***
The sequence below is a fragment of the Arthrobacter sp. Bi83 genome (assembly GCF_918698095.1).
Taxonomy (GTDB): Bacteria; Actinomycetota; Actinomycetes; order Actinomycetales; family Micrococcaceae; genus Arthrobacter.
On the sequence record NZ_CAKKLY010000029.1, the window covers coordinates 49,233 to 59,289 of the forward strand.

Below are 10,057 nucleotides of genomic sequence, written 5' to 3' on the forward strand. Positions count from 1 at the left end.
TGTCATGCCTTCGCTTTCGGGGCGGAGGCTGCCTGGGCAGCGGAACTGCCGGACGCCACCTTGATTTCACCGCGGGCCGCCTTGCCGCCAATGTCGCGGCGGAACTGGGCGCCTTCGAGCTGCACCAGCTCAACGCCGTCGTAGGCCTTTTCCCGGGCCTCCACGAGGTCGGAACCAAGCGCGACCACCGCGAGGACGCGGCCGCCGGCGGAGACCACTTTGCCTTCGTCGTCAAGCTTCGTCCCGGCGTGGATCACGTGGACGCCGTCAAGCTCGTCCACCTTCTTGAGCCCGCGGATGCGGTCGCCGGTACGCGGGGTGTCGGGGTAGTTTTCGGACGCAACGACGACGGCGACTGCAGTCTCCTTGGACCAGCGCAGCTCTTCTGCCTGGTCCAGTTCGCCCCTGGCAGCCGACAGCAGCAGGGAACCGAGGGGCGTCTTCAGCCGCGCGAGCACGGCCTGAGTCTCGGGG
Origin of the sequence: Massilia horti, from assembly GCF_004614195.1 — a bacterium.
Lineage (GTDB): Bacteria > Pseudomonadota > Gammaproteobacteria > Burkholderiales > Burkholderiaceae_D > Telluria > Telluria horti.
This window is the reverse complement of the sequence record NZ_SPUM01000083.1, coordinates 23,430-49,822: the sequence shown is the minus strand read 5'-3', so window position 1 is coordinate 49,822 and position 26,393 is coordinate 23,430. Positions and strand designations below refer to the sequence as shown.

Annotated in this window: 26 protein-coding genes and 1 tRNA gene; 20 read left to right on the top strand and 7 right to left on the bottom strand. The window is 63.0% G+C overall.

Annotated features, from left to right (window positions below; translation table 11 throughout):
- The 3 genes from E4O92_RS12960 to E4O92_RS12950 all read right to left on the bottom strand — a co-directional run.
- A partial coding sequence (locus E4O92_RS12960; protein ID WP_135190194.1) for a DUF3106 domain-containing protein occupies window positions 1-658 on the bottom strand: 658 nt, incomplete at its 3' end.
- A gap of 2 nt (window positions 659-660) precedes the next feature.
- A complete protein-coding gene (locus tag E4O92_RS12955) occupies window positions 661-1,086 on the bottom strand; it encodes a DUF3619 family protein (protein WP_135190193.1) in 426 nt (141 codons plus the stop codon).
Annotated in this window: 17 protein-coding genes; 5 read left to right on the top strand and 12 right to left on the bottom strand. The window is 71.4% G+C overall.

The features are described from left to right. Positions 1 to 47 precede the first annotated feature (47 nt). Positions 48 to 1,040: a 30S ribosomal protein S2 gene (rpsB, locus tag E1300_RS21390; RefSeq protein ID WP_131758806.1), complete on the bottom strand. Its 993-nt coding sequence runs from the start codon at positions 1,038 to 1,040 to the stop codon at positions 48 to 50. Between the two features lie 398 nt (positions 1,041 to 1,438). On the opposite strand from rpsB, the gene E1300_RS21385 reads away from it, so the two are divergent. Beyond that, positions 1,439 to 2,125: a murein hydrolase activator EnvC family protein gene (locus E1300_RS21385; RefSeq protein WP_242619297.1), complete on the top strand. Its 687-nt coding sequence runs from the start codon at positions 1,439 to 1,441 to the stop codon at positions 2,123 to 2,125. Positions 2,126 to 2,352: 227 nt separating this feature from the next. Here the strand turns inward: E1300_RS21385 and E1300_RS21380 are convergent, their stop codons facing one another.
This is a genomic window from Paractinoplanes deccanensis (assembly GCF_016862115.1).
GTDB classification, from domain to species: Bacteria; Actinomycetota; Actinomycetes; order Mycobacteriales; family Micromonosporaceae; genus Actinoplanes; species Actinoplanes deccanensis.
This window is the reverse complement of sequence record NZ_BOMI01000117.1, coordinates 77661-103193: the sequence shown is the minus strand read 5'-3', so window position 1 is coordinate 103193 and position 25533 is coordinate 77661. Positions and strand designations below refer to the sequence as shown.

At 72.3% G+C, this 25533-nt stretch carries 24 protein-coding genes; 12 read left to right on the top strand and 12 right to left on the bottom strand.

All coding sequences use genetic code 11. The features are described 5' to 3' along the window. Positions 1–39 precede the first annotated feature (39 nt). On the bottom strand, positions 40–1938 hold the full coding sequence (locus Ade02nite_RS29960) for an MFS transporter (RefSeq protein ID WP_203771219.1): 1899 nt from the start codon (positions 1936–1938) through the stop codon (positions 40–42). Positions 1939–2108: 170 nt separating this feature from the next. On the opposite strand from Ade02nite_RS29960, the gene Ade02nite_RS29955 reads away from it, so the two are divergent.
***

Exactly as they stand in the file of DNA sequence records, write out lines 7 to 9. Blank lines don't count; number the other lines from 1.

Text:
Lineage (GTDB): Bacteria > Pseudomonadota > Gammaproteobacteria > Burkholderiales > Burkholderiaceae_D > Telluria > Telluria horti.
This window is the reverse complement of the sequence record NZ_SPUM01000083.1, coordinates 23,430-49,822: the sequence shown is the minus strand read 5'-3', so window position 1 is coordinate 49,822 and position 26,393 is coordinate 23,430. Positions and strand designations below refer to the sequence as shown.

Annotated in this window: 26 protein-coding genes and 1 tRNA gene; 20 read left to right on the top strand and 7 right to left on the bottom strand. The window is 63.0% G+C overall.